Attorney General Cites Systemic Flaws In Cleveland Shooting
More than two months after the police chase and shooting that killed two people in East Cleveland, Ohio Attorney General Mike Dewine released the results of his investigation.
DeWine concluded the incident was chaotic and may have broken numerous police guidelines. From Ohio Public Radio station WCPN, Nick Castele reports.
Full Story Copy
At a lengthy press conference, Attorney General Mike DeWine spelled out numerous instances of inconsistencies and contradictions that resulted what he said were in systemic failures within the police department.
He said on the night of Nov. 29 last year, a police officer pulled over a car near in downtown Cleveland. Inside the car were Timothy Russell and Malissa Williams.
They pulled away as the officer left his cruiser. Russell and Williams sped past the Justice Center. Police officers and several other people heard what sounded to them like a gunshot.
DeWine indicated there could be another explanation for the noise.
DEWINE: “As part of the subsequent investigation, a forensic mechanic, at our request, examined the subject vehicle, and indicated the belief that this vehicle was, in fact, prone to backfiring.”
62 police cars took part in the chase. DeWine said city policy requires officers to get permission to join a chase.
DEWINE: “In fact, 59 of the vehicles in the pursuit never asked permission to join the chase.”
DeWine said police supervisors weren’t in control of the chase. And he said officers failed to switch to the same radio channel, which they were supposed to do.
The chase ended outside Heritage Middle School in East Cleveland. There the car drove toward an officer and also hit the door of a police cruiser.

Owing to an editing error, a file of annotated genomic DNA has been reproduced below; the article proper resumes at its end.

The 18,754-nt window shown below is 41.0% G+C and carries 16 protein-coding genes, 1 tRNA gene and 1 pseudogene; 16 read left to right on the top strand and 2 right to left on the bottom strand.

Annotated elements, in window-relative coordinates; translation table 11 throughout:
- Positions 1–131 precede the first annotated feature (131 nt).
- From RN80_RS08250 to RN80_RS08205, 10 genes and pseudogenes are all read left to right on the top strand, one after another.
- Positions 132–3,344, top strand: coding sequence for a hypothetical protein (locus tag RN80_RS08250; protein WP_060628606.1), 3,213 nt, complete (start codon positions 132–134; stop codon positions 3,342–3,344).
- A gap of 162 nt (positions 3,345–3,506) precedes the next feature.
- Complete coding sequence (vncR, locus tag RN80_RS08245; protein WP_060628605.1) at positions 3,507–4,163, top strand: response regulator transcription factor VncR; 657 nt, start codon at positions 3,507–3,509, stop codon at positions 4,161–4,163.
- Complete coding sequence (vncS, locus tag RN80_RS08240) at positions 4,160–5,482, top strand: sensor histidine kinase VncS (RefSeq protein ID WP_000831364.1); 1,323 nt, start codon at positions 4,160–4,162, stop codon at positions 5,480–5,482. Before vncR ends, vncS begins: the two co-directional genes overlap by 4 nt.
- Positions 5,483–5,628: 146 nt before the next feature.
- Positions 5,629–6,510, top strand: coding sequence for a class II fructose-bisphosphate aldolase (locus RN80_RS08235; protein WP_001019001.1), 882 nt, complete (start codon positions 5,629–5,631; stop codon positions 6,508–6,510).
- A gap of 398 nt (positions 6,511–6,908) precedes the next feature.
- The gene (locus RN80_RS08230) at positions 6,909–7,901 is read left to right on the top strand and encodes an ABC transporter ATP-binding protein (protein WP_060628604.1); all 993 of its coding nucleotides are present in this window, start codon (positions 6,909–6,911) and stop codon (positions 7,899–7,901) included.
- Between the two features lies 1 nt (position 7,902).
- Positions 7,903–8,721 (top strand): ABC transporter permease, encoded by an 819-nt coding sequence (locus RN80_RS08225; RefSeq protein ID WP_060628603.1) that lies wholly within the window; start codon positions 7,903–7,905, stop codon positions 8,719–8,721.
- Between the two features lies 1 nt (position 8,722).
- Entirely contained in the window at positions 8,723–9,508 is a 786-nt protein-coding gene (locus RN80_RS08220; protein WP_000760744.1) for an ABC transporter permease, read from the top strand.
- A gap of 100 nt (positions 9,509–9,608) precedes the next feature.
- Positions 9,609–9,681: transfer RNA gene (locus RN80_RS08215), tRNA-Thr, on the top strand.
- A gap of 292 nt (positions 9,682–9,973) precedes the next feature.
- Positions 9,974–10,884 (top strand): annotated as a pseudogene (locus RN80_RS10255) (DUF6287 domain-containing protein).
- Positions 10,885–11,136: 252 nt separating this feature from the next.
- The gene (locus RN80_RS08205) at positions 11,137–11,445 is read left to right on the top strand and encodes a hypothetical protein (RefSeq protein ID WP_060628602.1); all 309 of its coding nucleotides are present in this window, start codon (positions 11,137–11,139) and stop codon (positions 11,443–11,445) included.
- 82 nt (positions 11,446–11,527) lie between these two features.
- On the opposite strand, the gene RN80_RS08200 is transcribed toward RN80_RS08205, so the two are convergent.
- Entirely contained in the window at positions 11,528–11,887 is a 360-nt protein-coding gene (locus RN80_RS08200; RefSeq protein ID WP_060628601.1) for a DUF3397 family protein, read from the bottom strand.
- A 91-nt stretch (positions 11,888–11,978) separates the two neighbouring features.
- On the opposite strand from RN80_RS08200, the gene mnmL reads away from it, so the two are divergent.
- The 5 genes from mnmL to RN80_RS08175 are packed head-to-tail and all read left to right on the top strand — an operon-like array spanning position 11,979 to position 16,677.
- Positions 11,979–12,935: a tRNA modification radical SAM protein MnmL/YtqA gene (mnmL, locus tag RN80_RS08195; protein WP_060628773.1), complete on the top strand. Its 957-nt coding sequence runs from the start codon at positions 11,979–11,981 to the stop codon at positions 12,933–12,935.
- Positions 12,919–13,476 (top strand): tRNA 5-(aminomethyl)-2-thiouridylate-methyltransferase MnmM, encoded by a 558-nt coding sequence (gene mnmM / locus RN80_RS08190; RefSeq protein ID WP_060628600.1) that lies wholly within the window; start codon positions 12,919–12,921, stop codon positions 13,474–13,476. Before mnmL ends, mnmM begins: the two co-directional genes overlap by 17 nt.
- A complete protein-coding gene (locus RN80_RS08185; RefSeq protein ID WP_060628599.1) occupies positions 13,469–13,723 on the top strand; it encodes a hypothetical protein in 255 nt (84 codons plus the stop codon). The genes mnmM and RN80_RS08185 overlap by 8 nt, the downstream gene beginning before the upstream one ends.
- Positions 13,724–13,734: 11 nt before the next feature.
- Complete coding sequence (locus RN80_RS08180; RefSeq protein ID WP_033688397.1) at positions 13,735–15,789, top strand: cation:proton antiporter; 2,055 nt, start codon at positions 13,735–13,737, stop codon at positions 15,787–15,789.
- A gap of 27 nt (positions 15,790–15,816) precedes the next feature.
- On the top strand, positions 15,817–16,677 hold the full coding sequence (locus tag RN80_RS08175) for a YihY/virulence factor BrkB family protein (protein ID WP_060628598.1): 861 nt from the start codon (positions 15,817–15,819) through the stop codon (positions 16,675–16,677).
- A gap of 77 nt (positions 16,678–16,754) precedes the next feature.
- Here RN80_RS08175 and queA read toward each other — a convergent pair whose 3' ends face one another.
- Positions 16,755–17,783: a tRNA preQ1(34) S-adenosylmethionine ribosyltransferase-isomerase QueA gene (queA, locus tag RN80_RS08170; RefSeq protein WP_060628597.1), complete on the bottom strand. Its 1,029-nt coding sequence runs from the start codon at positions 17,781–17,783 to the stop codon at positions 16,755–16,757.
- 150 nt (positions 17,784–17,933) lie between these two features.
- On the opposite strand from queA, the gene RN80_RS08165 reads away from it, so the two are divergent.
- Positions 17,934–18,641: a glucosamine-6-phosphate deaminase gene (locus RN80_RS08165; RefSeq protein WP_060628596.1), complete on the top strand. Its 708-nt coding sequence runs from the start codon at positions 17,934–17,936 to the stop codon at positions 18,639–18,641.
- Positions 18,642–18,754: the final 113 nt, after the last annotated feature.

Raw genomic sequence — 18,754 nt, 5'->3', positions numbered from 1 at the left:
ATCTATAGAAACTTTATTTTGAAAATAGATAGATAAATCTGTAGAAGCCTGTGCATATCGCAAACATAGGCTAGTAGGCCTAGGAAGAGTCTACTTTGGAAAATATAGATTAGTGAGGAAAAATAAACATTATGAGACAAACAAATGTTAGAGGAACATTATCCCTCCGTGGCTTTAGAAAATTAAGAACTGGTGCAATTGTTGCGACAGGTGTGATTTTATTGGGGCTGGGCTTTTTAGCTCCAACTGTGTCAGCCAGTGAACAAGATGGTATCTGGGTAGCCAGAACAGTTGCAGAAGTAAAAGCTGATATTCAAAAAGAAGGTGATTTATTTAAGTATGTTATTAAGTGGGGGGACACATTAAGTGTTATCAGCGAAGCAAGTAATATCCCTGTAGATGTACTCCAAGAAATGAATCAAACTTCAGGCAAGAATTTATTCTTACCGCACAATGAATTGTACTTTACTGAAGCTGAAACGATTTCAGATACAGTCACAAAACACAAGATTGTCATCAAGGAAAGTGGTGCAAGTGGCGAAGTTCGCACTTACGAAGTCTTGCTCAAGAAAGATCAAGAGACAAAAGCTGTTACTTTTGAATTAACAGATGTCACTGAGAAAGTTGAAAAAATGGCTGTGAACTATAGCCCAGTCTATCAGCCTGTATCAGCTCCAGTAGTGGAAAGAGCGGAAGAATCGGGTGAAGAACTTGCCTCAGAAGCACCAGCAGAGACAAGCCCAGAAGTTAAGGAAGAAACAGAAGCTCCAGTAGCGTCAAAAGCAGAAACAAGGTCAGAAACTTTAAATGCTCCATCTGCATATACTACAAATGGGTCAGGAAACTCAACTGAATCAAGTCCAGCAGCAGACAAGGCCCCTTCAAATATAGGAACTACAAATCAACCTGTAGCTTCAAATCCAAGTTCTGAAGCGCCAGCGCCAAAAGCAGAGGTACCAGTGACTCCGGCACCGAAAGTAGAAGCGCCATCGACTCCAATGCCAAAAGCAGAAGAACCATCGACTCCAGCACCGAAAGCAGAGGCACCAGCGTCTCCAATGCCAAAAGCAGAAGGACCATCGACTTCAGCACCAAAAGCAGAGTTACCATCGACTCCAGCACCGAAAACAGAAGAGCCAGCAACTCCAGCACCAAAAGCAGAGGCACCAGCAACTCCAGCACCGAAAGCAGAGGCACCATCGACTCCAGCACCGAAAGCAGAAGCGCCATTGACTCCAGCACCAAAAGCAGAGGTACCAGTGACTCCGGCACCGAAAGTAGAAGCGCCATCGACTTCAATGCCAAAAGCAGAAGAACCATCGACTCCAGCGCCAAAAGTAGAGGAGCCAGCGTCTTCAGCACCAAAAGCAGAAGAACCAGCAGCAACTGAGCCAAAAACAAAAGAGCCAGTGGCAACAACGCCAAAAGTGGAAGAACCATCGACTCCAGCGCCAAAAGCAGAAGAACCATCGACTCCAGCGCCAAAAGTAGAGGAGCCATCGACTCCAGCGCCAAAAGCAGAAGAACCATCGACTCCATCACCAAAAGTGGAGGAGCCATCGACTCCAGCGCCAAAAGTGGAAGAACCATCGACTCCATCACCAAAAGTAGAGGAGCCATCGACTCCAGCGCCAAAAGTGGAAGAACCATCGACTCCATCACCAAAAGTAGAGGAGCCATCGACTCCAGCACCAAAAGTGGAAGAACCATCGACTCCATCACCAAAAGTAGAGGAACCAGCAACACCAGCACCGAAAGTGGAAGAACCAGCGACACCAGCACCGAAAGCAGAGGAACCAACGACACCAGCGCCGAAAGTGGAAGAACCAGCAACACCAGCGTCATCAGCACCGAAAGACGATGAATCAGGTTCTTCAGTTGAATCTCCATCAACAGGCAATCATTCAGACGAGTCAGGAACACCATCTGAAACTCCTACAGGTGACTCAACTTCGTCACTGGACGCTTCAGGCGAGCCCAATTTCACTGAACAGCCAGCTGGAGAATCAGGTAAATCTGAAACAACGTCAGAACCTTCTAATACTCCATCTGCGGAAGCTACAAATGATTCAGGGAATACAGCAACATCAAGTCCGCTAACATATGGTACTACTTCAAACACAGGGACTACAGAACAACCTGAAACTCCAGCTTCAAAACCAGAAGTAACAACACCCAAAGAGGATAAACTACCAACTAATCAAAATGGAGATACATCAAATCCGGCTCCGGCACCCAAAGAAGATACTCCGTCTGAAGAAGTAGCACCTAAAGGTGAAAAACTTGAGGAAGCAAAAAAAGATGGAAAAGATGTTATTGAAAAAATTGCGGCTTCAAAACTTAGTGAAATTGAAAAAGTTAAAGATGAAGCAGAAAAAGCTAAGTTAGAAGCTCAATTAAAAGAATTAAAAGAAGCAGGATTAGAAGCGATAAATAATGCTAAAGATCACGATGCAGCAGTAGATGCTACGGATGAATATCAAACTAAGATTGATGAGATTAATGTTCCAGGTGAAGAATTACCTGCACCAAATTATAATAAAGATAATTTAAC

Thirteen officers fired 137 gunshots at the car, killing Russell and Williams.
DeWine said officers believed Russell and Williams were firing at them, when in fact a gun was never found either in the car or along the chase route. In other words, the officers were responding to friendly fire.
DEWINE: “The large number of vehicles involved contributed to a crossfire situation at the pursuit’s termination the risked the lives of many, many officers. And candidly, quite frankly, it’s a miracle that many officers were not killed.”
Cuyahoga County Prosecutor Timothy McGinty said he’ll present the report to a grand jury and decide whether to press charges against the officers.
MCGINTY: “Neither Mr. Russell or Ms. Williams should have been or deserved to be killed that November night. A disciplined and organized police department would not have disregarded its own departmental rules and training.”
The county medical examiner found that both Russell and Williams had cocaine and other drugs in their systems.
Police union attorney Pat D’Angelo told reporters afterward that the fault lies with Russell.
D’ANGELO: “The driver of the car tried to run over numerous police officers, he intentionally rammed other patrol cars. Officers were in fear of their life, and they did what they were trained to do. They fired their weapons. They were legally justified.”
In a press conference at City Hall, Cleveland Police Chief Michael McGrath said department policies and training are sound-—the question is whether officers followed them.
MCGRATH: “We have our policies and procedures and general police orders to address pursuits and to address non-deadly and deadly force incidents. Our policies are better than the national standards.”
Mayor Frank Jackson said he doesn’t dispute the attorney general’s report, and it will be part of an internal review into whether officers acted within the boundaries of police protocol.
JACKSON: “We will do our job. And we will do our job professionally, transparently and above board. And if officers are inside the box, then they will be protected. If they are outside the box, then there are consequences.”
Jackson said it will take time to complete the review decide on a course of action.